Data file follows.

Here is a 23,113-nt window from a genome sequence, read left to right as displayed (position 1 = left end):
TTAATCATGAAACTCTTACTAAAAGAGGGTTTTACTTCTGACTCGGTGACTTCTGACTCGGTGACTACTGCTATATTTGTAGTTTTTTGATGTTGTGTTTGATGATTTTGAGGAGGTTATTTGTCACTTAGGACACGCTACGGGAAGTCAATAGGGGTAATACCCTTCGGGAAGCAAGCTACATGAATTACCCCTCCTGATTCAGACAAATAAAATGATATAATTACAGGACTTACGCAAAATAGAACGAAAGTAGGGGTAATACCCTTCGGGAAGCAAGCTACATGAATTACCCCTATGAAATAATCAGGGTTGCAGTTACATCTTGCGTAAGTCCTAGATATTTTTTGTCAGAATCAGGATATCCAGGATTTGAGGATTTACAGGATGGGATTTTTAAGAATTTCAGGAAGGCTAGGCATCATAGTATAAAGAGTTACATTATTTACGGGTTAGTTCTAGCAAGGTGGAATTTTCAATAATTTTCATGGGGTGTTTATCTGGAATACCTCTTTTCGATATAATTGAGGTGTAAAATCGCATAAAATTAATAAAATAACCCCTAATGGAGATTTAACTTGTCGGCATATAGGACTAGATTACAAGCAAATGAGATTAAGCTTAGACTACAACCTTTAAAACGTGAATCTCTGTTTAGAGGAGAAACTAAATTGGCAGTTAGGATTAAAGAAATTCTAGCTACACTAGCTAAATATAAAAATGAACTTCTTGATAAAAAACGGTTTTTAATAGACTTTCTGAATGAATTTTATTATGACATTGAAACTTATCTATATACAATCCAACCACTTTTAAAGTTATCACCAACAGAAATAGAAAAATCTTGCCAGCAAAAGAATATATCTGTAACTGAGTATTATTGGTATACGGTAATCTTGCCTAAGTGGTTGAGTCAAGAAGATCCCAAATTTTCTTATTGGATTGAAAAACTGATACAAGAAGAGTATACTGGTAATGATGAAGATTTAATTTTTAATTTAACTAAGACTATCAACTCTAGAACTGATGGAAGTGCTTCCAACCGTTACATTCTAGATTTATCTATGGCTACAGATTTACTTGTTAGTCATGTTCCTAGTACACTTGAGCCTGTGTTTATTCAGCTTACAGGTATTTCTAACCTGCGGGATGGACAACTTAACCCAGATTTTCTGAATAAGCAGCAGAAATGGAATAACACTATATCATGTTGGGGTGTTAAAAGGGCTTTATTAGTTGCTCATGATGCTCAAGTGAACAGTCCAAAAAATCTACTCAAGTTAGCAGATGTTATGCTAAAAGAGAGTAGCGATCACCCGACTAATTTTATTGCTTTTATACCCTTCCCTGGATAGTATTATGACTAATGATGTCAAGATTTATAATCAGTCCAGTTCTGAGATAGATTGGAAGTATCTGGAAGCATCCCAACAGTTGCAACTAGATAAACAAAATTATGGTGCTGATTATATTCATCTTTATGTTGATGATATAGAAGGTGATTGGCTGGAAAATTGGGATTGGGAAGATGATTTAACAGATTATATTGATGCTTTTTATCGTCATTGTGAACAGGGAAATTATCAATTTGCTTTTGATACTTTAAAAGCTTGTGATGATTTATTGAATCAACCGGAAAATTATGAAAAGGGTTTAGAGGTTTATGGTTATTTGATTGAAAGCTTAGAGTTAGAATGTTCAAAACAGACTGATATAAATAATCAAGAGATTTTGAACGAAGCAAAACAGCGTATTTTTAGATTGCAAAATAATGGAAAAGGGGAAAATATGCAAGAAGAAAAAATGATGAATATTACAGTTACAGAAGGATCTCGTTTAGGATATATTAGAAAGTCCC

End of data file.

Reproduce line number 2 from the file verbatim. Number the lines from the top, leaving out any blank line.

TTAATCATGAAACTCTTACTAAAAGAGGGTTTTACTTCTGACTCGGTGACTTCTGACTCGGTGACTACTGCTATATTTGTAGTTTTTTGATGTTGTGTTTGATGATTTTGAGGAGGTTATTTGTCACTTAGGACACGCTACGGGAAGTCAATAGGGGTAATACCCTTCGGGAAGCAAGCTACATGAATTACCCCTCCTGATTCAGACAAATAAAATGATATAATTACAGGACTTACGCAAAATAGAACGAAAGTAGGGGTAATACCCTTCGGGAAGCAAGCTACATGAATTACCCCTATGAAATAATCAGGGTTGCAGTTACATCTTGCGTAAGTCCTAGATATTTTTTGTCAGAATCAGGATATCCAGGATTTGAGGATTTACAGGATGGGATTTTTAAGAATTTCAGGAAGGCTAGGCATCATAGTATAAAGAGTTACATTATTTACGGGTTAGTTCTAGCAAGGTGGAATTTTCAATAATTTTCATGGGGTGTTTATCTGGAATACCTCTTTTCGATATAATTGAGGTGTAAAATCGCATAAAATTAATAAAATAACCCCTAATGGAGATTTAACTTGTCGGCATATAGGACTAGATTACAAGCAAATGAGATTAAGCTTAGACTACAACCTTTAAAACGTGAATCTCTGTTTAGAGGAGAAACTAAATTGGCAGTTAGGATTAAAGAAATTCTAGCTACACTAGCTAAATATAAAAATGAACTTCTTGATAAAAAACGGTTTTTAATAGACTTTCTGAATGAATTTTATTATGACATTGAAACTTATCTATATACAATCCAACCACTTTTAAAGTTATCACCAACAGAAATAGAAAAATCTTGCCAGCAAAAGAATATATCTGTAACTGAGTATTATTGGTATACGGTAATCTTGCCTAAGTGGTTGAGTCAAGAAGATCCCAAATTTTCTTATTGGATTGAAAAACTGATACAAGAAGAGTATACTGGTAATGATGAAGATTTAATTTTTAATTTAACTAAGACTATCAACTCTAGAACTGATGGAAGTGCTTCCAACCGTTACATTCTAGATTTATCTATGGCTACAGATTTACTTGTTAGTCATGTTCCTAGTACACTTGAGCCTGTGTTTATTCAGCTTACAGGTATTTCTAACCTGCGGGATGGACAACTTAACCCAGATTTTCTGAATAAGCAGCAGAAATGGAATAACACTATATCATGTTGGGGTGTTAAAAGGGCTTTATTAGTTGCTCATGATGCTCAAGTGAACAGTCCAAAAAATCTACTCAAGTTAGCAGATGTTATGCTAAAAGAGAGTAGCGATCACCCGACTAATTTTATTGCTTTTATACCCTTCCCTGGATAGTATTATGACTAATGATGTCAAGATTTATAATCAGTCCAGTTCTGAGATAGATTGGAAGTATCTGGAAGCATCCCAACAGTTGCAACTAGATAAACAAAATTATGGTGCTGATTATATTCATCTTTATGTTGATGATATAGAAGGTGATTGGCTGGAAAATTGGGATTGGGAAGATGATTTAACAGATTATATTGATGCTTTTTATCGTCATTGTGAACAGGGAAATTATCAATTTGCTTTTGATACTTTAAAAGCTTGTGATGATTTATTGAATCAACCGGAAAATTATGAAAAGGGTTTAGAGGTTTATGGTTATTTGATTGAAAGCTTAGAGTTAGAATGTTCAAAACAGACTGATATAAATAATCAAGAGATTTTGAACGAAGCAAAACAGCGTATTTTTAGATTGCAAAATAATGGAAAAGGGGAAAATATGCAAGAAGAAAAAATGATGAATATTACAGTTACAGAAGGATCTCGTTTAGGATATATTAGAAAGTCCC